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Using a ref cursor in Oracle PL/SQL

Using a ref cursor is an easy way to give access to the content of a database table from eiter PL/SQL or Java, or most other programming languages, for that matter.

The following example shows how you can define a global ref cursour in your Package Specification, and how it is transformed to a local cursor for any given function in the Package Body:
CREATE OR REPLACE PACKAGE GetRefCursors IS

-- ***********************************************************************
-- ** Author: Alf A. Pedersen www.databasedesign-resource.com
-- ** Version: : Apr. 10 2006
-- **
-- ***********************************************************************
-- ** General global cursor for all functions returning result sets.

TYPE csGetResultSet is REF CURSOR;

-- ***********************************************************************
-- ** Get all accounts for a given interval
-- ** In parameters:
-- ** First account
-- ** Last account
-- ** Returns:
-- ** Ref Cursor for the given account interval.
-- ***********************************************************************

function sfGetAccountInterval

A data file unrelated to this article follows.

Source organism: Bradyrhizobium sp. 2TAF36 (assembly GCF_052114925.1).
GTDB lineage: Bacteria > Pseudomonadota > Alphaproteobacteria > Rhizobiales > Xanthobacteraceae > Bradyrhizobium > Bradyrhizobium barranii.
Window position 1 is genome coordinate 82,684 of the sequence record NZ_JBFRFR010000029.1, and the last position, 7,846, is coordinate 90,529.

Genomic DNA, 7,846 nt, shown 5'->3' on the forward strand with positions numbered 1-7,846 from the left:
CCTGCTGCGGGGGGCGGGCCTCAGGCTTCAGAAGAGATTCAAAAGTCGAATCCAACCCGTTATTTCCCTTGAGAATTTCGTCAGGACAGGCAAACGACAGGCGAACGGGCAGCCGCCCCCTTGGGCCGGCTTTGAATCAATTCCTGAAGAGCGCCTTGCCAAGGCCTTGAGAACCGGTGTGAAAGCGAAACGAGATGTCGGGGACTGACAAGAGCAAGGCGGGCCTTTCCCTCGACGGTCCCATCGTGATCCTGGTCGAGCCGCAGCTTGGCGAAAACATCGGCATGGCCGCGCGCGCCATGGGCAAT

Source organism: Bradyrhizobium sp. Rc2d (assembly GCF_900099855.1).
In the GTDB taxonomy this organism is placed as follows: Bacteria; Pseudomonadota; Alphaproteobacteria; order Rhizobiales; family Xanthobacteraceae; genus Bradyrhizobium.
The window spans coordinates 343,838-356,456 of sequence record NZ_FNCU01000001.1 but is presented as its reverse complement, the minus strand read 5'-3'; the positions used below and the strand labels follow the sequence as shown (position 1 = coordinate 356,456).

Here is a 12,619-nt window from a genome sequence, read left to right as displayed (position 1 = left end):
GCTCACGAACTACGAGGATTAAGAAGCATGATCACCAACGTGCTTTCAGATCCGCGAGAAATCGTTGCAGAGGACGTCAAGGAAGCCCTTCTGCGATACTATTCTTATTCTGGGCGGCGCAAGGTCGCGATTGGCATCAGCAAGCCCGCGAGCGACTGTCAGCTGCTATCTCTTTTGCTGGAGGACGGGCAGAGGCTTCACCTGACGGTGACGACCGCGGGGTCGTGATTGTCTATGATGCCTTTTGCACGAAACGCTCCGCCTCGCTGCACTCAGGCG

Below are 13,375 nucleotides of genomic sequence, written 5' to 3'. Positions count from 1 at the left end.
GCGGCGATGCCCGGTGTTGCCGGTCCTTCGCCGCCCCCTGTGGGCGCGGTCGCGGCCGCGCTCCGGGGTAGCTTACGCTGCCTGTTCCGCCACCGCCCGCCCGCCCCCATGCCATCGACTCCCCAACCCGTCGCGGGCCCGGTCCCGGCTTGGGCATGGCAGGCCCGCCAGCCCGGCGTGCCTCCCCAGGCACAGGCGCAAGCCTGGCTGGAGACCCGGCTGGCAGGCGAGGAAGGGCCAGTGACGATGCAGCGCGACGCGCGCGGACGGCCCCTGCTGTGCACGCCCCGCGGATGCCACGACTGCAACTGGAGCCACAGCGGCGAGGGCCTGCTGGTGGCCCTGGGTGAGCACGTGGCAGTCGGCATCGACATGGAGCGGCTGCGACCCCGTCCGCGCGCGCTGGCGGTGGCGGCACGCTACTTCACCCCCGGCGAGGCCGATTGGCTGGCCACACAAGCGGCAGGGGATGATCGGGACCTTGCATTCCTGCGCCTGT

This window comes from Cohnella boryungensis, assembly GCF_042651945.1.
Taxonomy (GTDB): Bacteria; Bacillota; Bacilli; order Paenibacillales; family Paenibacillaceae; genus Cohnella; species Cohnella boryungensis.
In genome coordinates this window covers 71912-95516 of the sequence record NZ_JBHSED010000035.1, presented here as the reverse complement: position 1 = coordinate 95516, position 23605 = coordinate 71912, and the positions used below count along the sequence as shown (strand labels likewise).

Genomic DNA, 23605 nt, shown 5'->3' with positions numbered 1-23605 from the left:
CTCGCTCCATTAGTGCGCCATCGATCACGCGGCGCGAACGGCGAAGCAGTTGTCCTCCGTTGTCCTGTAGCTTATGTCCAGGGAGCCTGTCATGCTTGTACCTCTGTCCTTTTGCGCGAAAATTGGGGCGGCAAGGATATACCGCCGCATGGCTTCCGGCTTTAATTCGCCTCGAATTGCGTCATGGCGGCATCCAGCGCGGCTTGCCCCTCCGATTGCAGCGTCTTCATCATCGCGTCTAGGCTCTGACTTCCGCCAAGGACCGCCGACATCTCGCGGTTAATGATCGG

( pFirstAccount in ACCOUNTS.ACCOUNT_NO%type
,pLastAccount in ACCOUNTS.ACCOUNT_NO%type)
return csGetResultSet;

end GetRefCursors;
/

CREATE OR REPLACE package body GetRefCursors is
-- ***********************************************************************
-- ** Author: Alf A. Pedersen www.databasedesign-resource.com
-- ** Version: : Apr. 10 2006
-- **
-- ***********************************************************************

-- ***********************************************************************
-- ** Get all accounts for a given interval
-- ** In parameters:
-- ** First account
-- ** Last account
-- ** Returns:
-- ** Ref Cursor for the given account interval.
-- ***********************************************************************

function sfGetAccountInterval
( pFirstAccount in ACCOUNTS.ACCOUNT_NO%type
,pLastAccount in ACCOUNTS.ACCOUNT_NO%type)
return csGetResultSet is

csGetAccounts csGetResultSet;

begin

open csGetAccounts for

SELECT accounts.account_no,accounts.name
FROM accounts
WHERE accounts.account_no BETWEEN pFirstAccount AND pLastAccount
ORDER BY accounts.account_no;

return csGetAccounts;

end sfGetAccountInterval;

end GetRefCursors;
/

The global cursour csGetResultSet has to be specified in the Package Specification, but is redirected to the local cursor csGetAccounts so it can be returned to the calling module from within that function.

This can be used as a template to build a framework for handling all SELECT access to your tables through such a mechanism. This way you will deliver a generic and consistent interface for all applications and/or modules that need to access data within your different tables.

Not to mention: The DBA can easily tune the various SELECT statements without even touching the application(s), no matter how many different modules that are accessing a given table.

Time saved, and secure, identical and (hopefully) error-free code is delivered to anyone from just one place.

If you need to learn how you can use a ref cursor in Oracle using Java, read here: Oracle ref cursor in Java

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